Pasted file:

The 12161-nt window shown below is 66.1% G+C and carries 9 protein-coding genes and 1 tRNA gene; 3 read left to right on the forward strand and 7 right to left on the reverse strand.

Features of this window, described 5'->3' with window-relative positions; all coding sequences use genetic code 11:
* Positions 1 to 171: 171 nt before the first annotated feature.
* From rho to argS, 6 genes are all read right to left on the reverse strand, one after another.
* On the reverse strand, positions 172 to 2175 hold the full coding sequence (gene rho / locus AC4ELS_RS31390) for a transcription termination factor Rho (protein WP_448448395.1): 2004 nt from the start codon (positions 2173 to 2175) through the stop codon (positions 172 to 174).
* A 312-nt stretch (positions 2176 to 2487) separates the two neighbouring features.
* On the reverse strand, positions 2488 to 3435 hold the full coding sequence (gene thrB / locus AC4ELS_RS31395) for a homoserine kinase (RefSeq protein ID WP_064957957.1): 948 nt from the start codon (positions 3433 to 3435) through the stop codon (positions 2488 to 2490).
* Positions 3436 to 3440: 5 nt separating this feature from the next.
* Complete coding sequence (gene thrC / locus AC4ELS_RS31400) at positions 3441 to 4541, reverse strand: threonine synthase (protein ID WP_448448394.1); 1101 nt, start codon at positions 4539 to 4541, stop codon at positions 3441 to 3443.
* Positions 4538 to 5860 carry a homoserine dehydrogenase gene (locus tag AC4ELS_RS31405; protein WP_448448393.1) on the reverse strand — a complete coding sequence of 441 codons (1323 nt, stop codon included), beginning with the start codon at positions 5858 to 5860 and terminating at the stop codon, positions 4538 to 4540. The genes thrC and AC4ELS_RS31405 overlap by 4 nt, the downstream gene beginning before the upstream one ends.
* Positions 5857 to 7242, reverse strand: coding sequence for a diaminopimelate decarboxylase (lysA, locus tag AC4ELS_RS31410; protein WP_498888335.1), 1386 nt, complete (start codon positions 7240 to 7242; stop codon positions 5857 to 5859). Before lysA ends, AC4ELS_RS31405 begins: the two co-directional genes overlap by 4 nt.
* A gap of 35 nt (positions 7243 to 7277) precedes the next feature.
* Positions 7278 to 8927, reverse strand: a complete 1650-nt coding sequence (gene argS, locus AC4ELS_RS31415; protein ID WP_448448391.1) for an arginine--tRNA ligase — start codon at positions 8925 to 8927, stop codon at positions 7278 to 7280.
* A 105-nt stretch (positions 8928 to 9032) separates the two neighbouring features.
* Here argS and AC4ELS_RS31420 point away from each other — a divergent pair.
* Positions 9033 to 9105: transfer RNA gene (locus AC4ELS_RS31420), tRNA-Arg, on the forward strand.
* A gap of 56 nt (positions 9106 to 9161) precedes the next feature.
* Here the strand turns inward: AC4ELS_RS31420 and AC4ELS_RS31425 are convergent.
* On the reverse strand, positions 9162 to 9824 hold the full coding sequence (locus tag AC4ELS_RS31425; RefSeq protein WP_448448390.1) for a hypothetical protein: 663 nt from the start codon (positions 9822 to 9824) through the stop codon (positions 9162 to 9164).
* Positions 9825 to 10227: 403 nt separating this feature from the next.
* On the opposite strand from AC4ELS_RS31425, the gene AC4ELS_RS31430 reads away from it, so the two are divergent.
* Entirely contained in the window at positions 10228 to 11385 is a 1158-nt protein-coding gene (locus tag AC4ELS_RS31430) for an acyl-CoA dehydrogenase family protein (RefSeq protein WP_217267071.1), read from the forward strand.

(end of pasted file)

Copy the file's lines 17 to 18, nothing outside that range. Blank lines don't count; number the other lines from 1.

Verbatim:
* A gap of 56 nt (positions 9106 to 9161) precedes the next feature.
* Here the strand turns inward: AC4ELS_RS31420 and AC4ELS_RS31425 are convergent.